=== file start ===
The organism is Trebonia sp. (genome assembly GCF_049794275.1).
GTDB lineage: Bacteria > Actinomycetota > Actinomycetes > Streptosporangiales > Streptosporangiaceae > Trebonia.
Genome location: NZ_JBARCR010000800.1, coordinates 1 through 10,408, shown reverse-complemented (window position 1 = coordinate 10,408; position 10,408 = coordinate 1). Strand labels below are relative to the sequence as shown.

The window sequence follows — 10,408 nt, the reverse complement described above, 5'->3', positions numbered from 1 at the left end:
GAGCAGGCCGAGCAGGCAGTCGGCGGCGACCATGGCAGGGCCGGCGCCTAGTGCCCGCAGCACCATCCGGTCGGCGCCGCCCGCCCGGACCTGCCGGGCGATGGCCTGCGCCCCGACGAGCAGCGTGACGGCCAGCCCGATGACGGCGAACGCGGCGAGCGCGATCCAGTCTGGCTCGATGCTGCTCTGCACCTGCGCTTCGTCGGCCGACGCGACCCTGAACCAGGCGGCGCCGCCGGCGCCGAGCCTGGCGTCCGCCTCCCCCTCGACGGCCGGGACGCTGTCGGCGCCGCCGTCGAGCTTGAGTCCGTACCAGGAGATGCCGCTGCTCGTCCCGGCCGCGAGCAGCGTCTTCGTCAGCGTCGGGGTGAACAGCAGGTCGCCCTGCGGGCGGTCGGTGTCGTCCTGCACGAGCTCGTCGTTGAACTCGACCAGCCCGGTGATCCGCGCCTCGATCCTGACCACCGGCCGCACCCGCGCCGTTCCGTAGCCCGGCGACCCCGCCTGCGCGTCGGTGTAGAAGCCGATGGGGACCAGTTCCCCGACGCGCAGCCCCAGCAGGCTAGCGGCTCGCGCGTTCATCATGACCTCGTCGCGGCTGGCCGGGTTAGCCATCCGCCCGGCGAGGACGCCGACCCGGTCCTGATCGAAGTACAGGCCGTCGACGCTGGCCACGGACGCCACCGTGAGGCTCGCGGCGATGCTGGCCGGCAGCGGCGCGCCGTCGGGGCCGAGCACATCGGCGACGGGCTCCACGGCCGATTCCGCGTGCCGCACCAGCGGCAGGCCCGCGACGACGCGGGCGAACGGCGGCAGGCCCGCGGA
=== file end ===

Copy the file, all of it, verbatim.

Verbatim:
The organism is Trebonia sp. (genome assembly GCF_049794275.1).
GTDB lineage: Bacteria > Actinomycetota > Actinomycetes > Streptosporangiales > Streptosporangiaceae > Trebonia.
Genome location: NZ_JBARCR010000800.1, coordinates 1 through 10,408, shown reverse-complemented (window position 1 = coordinate 10,408; position 10,408 = coordinate 1). Strand labels below are relative to the sequence as shown.

The window sequence follows — 10,408 nt, the reverse complement described above, 5'->3', positions numbered from 1 at the left end:
GAGCAGGCCGAGCAGGCAGTCGGCGGCGACCATGGCAGGGCCGGCGCCTAGTGCCCGCAGCACCATCCGGTCGGCGCCGCCCGCCCGGACCTGCCGGGCGATGGCCTGCGCCCCGACGAGCAGCGTGACGGCCAGCCCGATGACGGCGAACGCGGCGAGCGCGATCCAGTCTGGCTCGATGCTGCTCTGCACCTGCGCTTCGTCGGCCGACGCGACCCTGAACCAGGCGGCGCCGCCGGCGCCGAGCCTGGCGTCCGCCTCCCCCTCGACGGCCGGGACGCTGTCGGCGCCGCCGTCGAGCTTGAGTCCGTACCAGGAGATGCCGCTGCTCGTCCCGGCCGCGAGCAGCGTCTTCGTCAGCGTCGGGGTGAACAGCAGGTCGCCCTGCGGGCGGTCGGTGTCGTCCTGCACGAGCTCGTCGTTGAACTCGACCAGCCCGGTGATCCGCGCCTCGATCCTGACCACCGGCCGCACCCGCGCCGTTCCGTAGCCCGGCGACCCCGCCTGCGCGTCGGTGTAGAAGCCGATGGGGACCAGTTCCCCGACGCGCAGCCCCAGCAGGCTAGCGGCTCGCGCGTTCATCATGACCTCGTCGCGGCTGGCCGGGTTAGCCATCCGCCCGGCGAGGACGCCGACCCGGTCCTGATCGAAGTACAGGCCGTCGACGCTGGCCACGGACGCCACCGTGAGGCTCGCGGCGATGCTGGCCGGCAGCGGCGCGCCGTCGGGGCCGAGCACATCGGCGACGGGCTCCACGGCCGATTCCGCGTGCCGCACCAGCGGCAGGCCCGCGACGACGCGGGCGAACGGCGGCAGGCCCGCGGA